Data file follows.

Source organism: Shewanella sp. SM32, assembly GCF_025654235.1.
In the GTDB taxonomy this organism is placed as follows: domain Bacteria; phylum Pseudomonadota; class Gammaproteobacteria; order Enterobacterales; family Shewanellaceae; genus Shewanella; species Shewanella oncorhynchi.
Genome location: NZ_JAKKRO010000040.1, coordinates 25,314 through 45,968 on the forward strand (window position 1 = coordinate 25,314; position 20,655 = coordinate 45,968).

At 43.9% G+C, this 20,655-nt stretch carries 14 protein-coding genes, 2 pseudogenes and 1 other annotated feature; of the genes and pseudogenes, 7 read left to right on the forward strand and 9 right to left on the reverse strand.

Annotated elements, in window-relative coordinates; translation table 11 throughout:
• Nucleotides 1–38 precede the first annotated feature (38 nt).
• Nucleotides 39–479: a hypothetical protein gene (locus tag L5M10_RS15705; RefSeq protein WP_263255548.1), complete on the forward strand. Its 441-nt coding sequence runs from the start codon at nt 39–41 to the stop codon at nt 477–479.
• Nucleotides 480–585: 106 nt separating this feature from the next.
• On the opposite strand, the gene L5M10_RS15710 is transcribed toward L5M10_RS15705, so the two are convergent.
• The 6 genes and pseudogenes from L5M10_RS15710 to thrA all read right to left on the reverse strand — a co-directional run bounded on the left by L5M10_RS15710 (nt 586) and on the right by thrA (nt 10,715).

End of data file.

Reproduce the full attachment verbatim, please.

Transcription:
Source organism: Shewanella sp. SM32, assembly GCF_025654235.1.
In the GTDB taxonomy this organism is placed as follows: domain Bacteria; phylum Pseudomonadota; class Gammaproteobacteria; order Enterobacterales; family Shewanellaceae; genus Shewanella; species Shewanella oncorhynchi.
Genome location: NZ_JAKKRO010000040.1, coordinates 25,314 through 45,968 on the forward strand (window position 1 = coordinate 25,314; position 20,655 = coordinate 45,968).

At 43.9% G+C, this 20,655-nt stretch carries 14 protein-coding genes, 2 pseudogenes and 1 other annotated feature; of the genes and pseudogenes, 7 read left to right on the forward strand and 9 right to left on the reverse strand.

Annotated elements, in window-relative coordinates; translation table 11 throughout:
• Nucleotides 1–38 precede the first annotated feature (38 nt).
• Nucleotides 39–479: a hypothetical protein gene (locus tag L5M10_RS15705; RefSeq protein WP_263255548.1), complete on the forward strand. Its 441-nt coding sequence runs from the start codon at nt 39–41 to the stop codon at nt 477–479.
• Nucleotides 480–585: 106 nt separating this feature from the next.
• On the opposite strand, the gene L5M10_RS15710 is transcribed toward L5M10_RS15705, so the two are convergent.
• The 6 genes and pseudogenes from L5M10_RS15710 to thrA all read right to left on the reverse strand — a co-directional run bounded on the left by L5M10_RS15710 (nt 586) and on the right by thrA (nt 10,715).